Not so long ago I read a good article written by a Finnish dog osteopath about the problems on the neck connected to the using of collars on dogs. Now, to anyone living in areas where having your dog leashed is a must there are limited options on how to attack the least to your dog. It's either a harness or a collar. But how to make a decision? What risks are there when using a collar and how to avoid problems?
Collars were developed for the very same reason as we have bits for horses; to gain control. Collar is easy to attach, you can make a loop from almost every piece of rope or string and the neck is a sensitive area so the dog reacts to the instructions given via the leash. This, however, does not mean that the dog's neck would be any more adjusted to the wear of the collar than a human neck. It's a common misbelief that a dog has it's neck, muscles, vertebra and throat somehow used to the pressure of the collar. This is not true.
Are there safe collars?
Collars to avoid are choke collars that tighten around the dog's neck without any stop. Martingale collars, or the so called ”half chokers” never get too tight if they are picked and measured properly and from my own experience I can say it also seems to be the most comfortable for my dogs. When there is no pulling, the collar is loose and doesn't choke, and when there IS pulling, the collar can't get too tight around the neck. Normal collars are good also.
I use collars mainly as accessories or when we are in a show or in a place I can be sure the dog is not pulling too much. I use wide collars mainly made from fabric or padded leather to try and avoid any possible injuries. I do use a collar during walks along with a harness so I can take a hold of the collar if I need added physical control. Unfortunately sometimes it is needed, and it's better to hold the dog by the collar than let it run away, for example chasing a prey, and get seriously injured.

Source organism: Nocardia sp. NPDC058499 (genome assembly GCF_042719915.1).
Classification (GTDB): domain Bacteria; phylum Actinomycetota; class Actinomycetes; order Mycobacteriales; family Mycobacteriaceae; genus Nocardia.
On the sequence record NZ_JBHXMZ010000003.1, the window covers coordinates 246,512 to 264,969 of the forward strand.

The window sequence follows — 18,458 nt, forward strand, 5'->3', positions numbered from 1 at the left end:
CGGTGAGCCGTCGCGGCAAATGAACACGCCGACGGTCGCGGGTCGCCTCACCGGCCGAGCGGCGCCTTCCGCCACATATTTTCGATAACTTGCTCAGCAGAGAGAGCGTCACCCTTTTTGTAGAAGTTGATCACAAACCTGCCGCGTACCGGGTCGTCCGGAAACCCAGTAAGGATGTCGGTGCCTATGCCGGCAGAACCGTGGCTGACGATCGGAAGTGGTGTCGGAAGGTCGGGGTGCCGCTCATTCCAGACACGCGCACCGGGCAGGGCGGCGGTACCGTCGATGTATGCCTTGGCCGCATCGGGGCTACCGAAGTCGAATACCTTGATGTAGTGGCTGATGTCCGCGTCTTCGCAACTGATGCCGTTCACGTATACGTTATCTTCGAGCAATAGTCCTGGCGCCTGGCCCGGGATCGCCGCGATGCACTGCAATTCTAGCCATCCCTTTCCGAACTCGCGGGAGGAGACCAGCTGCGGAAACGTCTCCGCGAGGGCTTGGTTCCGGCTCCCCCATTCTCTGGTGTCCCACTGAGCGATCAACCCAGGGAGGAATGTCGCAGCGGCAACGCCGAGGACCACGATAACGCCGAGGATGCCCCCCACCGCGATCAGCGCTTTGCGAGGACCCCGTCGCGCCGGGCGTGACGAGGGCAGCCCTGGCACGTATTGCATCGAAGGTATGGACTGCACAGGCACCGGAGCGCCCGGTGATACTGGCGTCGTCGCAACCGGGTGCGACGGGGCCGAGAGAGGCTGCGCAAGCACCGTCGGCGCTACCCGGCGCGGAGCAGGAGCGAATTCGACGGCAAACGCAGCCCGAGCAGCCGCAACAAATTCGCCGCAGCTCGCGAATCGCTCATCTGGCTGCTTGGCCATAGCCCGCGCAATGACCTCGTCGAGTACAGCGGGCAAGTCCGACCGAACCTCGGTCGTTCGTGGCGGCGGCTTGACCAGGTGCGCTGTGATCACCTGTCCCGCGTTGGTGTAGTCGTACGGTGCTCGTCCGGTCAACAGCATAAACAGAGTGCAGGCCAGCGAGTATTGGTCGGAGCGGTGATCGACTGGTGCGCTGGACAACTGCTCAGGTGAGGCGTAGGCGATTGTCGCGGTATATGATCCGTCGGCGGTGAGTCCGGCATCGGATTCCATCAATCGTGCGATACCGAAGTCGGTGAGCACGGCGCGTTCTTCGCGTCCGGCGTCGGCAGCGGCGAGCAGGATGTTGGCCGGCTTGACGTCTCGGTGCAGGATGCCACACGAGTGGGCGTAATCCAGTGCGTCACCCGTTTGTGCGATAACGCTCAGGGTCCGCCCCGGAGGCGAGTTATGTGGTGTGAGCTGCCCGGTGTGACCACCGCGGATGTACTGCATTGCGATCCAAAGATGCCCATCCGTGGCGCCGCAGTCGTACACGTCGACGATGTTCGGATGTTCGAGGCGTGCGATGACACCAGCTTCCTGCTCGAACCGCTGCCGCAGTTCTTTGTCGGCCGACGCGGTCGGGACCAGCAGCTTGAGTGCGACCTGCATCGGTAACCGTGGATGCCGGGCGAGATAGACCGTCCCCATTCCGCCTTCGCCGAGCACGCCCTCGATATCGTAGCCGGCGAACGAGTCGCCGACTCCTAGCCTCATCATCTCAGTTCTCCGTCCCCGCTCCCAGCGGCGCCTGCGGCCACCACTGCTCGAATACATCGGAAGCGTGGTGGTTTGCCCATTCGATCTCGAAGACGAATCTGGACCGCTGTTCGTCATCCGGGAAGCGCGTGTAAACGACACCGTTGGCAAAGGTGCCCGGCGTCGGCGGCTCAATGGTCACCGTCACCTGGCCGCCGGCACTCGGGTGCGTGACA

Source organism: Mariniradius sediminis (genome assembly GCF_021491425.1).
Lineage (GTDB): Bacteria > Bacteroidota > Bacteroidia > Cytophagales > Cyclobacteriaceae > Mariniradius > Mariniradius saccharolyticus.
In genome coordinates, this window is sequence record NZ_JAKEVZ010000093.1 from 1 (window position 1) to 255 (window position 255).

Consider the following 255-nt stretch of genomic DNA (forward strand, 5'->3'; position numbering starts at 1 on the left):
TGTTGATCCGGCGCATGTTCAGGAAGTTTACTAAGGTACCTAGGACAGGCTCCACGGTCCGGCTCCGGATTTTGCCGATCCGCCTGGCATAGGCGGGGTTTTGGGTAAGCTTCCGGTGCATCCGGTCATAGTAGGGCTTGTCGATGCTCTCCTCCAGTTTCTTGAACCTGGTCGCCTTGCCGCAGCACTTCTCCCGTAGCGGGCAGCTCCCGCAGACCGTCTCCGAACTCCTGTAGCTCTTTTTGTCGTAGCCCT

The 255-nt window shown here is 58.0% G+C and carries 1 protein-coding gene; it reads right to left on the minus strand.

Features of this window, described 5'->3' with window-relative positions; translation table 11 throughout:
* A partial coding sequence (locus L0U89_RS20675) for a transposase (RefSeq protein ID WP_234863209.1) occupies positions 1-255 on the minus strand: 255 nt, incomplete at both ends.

Why would I use harness?
A good harness sits nicely and tight enough. It should not move around when the dog moves, but it should let the dog breath properly. The pull should concentrate on the chest instead of the throat or neck. There should be no straps going over shoulder plates to allow maximum mobility, no rubbing against armpits and the ring for leash attachment should preferably be more on the back than closer to the neck.
Oh, and to answer a question I myself wondered for a long time; can you use regular harness as a pulling/sleighing harness for fun? Well, that is not recommended as pulling harnesses are built for it and they are better distributing the pressure and making sure the pulling feels as comfortable as it can. Regular harnesses are not meant for pulling purposes and they can possibly cause muscle jams if constantly used for that purpose. Much like shoes; you can run with just a regular Converse All Stars, but sneakers are way better for that and it's less likely your legs get sore.